Samaritans were not in the habit of loving Jews very deeply. But he did not look at the man and calculate whether he loved him or not before he began to attend to his wounds. Yet he loved him precisely as the commandment meant he should love him. His love was not a warm emotion — it was a very practical affection.

First it was pity: he had compassion on him. But pity is sometimes a very useless emotion — merely a tear that comes easily, and costs nothing. This good traveler had more than a tear. His pity got into his hands and into his pocket. He went to the man and dressed his wounds and helped him to a safe place, and gave attention to him until he healed.

Please consider making a donation to CoAid (http://www.coaid.org) — a charity The Vine supports to help those in distress. Thank you.

By Vine.


Bible In A Year: September 3rd…

By Book Old Testament New Testament Proverbs & Psalms
Ezekiel 13-15 Isaiah 3-5-7 2 Corinthians 6:3-7:1 Psalm 105:12-22

Passing By.


By chance a certain priest was going down that way. When he saw him, he passed by on the other side. – Luke 10:31

Let’s not think that all priests were cold and heartless like this man. Ministers are generally warm-hearted people and they should all be like this — setting a good example of kindness and sympathy just as Christ did, who was always ready to help anybody in trouble.

No doubt many of the Jewish priests were kind and generous; but here was one who was not. This shows us that being a priest or a minister does not make any one tender-hearted; one may occupy a very sacred place, and still have a cold and hard heart. When we see people like this it is indeed a sad thing!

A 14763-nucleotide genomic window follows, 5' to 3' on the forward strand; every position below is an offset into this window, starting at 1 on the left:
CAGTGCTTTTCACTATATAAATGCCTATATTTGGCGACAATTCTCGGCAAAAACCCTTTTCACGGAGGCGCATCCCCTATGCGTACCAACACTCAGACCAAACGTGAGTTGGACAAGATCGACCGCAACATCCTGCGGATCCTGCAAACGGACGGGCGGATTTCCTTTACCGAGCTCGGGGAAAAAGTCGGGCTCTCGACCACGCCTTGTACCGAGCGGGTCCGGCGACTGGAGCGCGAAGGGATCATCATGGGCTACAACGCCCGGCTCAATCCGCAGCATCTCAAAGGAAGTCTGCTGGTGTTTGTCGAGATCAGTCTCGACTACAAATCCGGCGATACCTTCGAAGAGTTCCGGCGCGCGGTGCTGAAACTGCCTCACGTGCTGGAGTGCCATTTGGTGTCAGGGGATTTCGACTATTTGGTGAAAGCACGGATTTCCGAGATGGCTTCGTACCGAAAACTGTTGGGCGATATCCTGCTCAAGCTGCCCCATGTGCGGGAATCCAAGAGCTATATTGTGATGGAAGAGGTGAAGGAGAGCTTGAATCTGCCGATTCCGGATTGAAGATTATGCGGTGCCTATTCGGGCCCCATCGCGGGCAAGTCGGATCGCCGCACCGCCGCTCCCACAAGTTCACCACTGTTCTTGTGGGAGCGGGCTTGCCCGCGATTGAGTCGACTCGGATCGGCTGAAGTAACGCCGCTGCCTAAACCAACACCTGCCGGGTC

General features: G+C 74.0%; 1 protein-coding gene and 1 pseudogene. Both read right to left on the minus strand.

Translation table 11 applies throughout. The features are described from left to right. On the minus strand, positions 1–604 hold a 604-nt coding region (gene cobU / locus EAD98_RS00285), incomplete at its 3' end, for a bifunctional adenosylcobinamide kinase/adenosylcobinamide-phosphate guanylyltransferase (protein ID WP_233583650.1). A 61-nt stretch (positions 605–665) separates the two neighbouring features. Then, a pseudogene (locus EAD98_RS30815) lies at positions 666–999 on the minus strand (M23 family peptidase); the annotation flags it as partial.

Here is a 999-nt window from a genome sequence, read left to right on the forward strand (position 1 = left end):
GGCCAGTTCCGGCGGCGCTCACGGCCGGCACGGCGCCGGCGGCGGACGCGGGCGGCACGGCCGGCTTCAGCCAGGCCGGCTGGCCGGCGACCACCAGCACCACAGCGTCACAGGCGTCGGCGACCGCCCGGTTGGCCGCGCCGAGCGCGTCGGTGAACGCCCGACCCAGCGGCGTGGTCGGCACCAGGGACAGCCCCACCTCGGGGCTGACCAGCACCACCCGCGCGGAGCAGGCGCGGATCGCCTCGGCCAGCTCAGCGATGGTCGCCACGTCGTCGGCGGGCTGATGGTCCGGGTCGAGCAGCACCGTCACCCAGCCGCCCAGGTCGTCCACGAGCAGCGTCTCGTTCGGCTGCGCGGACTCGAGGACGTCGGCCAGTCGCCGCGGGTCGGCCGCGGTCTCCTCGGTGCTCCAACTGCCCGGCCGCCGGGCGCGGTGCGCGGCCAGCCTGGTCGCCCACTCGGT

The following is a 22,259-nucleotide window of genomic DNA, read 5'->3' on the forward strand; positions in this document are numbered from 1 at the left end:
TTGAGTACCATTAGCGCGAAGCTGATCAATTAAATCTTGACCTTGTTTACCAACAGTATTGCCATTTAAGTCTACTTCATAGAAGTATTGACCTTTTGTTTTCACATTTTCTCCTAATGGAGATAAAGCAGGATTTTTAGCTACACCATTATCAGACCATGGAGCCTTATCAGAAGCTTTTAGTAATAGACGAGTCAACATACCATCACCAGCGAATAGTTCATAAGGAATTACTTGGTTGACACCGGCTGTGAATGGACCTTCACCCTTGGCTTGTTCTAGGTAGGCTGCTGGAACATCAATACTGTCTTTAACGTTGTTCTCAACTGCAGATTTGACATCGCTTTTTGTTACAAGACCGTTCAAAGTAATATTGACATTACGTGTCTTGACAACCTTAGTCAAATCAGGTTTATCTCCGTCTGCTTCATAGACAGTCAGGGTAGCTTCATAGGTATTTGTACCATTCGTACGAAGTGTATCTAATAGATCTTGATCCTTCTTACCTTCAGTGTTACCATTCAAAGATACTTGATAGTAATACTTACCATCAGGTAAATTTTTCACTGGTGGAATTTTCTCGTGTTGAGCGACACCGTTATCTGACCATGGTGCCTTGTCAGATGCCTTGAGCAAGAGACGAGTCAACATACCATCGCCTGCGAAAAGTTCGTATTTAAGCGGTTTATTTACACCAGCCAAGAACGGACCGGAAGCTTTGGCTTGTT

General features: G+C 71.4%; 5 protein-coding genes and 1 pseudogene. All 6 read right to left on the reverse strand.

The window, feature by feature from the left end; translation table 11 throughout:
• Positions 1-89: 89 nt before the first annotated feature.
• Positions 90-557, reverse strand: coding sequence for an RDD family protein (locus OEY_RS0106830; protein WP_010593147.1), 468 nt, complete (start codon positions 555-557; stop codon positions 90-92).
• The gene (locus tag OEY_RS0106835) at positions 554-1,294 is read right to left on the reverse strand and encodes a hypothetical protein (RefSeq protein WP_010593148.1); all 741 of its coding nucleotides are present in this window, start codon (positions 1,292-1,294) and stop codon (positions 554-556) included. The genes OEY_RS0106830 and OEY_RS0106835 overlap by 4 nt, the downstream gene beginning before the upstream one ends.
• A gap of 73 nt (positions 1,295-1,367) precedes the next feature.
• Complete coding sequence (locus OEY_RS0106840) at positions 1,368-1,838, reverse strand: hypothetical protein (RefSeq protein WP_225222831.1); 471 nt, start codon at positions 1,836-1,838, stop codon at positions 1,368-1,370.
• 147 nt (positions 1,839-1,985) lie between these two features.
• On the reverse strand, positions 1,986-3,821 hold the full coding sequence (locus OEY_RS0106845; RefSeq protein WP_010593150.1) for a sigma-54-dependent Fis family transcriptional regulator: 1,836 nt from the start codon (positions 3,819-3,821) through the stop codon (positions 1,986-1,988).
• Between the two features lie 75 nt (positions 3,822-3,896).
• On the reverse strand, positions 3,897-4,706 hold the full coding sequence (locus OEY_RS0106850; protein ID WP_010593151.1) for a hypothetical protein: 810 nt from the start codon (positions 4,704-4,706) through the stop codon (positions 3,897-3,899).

This priest did not even stop to look at the wounded man, or to ask him how be came to be injured, or to find out what he could do for him. He kept as far to the other side of the road as he could get; perhaps he even pretended not to see the man lying on the ground. No doubt he had excuses ready in his own mind. He was in a great hurry, or he was very tired, or he could not do anything for the poor man if he should stop, or he perhaps hated the sight of blood!

No matter what his motives were, it is important that we do all we can to avoid repeating his mistake. Are there people in distress we know we should help but instead choose to ignore? Are we selective about which people to help? Do we try and rationalize our behavior by dreaming up excuses instead of actually helping people?

Some people look the other way when they are passing a person in need. Ministers have refused to go to see sick people because they are tired of dealing with people. People have stayed away from church because they knew there would be an appeal for money to help a needy cause. This verse is an ugly mirror, isn’t it? It shows us blemishes that we didn’t know we had.

Please consider making a donation to CoAid (http://www.coaid.org) — a charity The Vine supports to help those in distress. Thank you.

By Vine.


Bible In A Year: September 2nd…

By Book Old Testament New Testament Proverbs & Psalms
Ezekiel 10-12 Isaiah 1-2 2 Corinthians 5:11-6:2 Psalm 105:1-11